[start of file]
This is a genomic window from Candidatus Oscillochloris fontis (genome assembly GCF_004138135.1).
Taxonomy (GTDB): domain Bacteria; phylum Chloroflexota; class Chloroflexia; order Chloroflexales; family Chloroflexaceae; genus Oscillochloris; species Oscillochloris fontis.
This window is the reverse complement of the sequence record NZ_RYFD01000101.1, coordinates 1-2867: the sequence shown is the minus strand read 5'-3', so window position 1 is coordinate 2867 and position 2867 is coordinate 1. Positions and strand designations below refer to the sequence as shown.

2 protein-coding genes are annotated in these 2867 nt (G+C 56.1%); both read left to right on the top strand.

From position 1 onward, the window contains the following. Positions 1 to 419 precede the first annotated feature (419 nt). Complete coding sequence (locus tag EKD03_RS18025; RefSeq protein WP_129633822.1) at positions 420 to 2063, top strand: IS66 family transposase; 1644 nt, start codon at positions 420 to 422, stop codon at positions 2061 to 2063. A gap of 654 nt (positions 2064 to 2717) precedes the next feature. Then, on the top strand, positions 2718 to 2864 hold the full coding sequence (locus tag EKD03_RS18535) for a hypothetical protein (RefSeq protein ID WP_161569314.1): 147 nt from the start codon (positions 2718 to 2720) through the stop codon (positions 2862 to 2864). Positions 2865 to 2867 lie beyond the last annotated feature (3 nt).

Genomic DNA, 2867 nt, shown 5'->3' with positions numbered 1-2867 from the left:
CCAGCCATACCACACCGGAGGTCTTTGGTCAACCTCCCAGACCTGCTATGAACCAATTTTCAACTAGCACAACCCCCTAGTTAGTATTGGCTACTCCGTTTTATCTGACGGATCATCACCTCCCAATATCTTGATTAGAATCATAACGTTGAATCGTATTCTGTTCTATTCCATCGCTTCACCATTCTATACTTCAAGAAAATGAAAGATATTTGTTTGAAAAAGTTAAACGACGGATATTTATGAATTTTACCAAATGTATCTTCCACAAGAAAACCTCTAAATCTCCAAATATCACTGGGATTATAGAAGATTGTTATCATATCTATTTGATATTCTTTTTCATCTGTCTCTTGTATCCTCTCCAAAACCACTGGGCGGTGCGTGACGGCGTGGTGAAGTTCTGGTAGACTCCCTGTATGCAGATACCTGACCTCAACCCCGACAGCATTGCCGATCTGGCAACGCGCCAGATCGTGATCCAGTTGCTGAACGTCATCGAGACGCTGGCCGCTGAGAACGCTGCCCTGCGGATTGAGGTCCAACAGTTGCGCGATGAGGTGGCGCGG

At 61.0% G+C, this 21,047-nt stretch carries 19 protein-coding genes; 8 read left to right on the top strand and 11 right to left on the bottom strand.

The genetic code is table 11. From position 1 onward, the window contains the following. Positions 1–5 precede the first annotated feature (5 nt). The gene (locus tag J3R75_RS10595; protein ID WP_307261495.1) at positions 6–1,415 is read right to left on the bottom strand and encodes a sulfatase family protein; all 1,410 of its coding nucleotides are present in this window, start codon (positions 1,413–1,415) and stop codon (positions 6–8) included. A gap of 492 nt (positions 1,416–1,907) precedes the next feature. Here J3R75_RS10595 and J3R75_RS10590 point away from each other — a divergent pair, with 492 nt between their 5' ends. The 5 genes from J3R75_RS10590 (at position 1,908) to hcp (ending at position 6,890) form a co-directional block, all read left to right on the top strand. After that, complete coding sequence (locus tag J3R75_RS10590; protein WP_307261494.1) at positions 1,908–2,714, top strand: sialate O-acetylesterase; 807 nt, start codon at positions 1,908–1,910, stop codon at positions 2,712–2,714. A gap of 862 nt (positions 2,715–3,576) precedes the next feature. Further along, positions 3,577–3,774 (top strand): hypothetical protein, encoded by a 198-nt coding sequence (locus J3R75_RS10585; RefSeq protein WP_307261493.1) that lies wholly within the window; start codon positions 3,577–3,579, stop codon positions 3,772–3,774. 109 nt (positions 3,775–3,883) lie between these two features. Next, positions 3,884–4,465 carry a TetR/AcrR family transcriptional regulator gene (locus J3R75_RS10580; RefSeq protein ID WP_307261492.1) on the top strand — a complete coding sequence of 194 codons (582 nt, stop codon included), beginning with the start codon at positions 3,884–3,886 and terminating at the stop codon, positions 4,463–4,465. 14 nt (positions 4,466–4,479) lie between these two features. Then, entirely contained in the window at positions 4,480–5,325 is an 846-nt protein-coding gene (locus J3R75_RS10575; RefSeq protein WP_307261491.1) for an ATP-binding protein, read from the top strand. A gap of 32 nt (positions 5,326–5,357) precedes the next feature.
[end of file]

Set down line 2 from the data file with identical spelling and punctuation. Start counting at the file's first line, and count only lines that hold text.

Taxonomy (GTDB): domain Bacteria; phylum Chloroflexota; class Chloroflexia; order Chloroflexales; family Chloroflexaceae; genus Oscillochloris; species Oscillochloris fontis.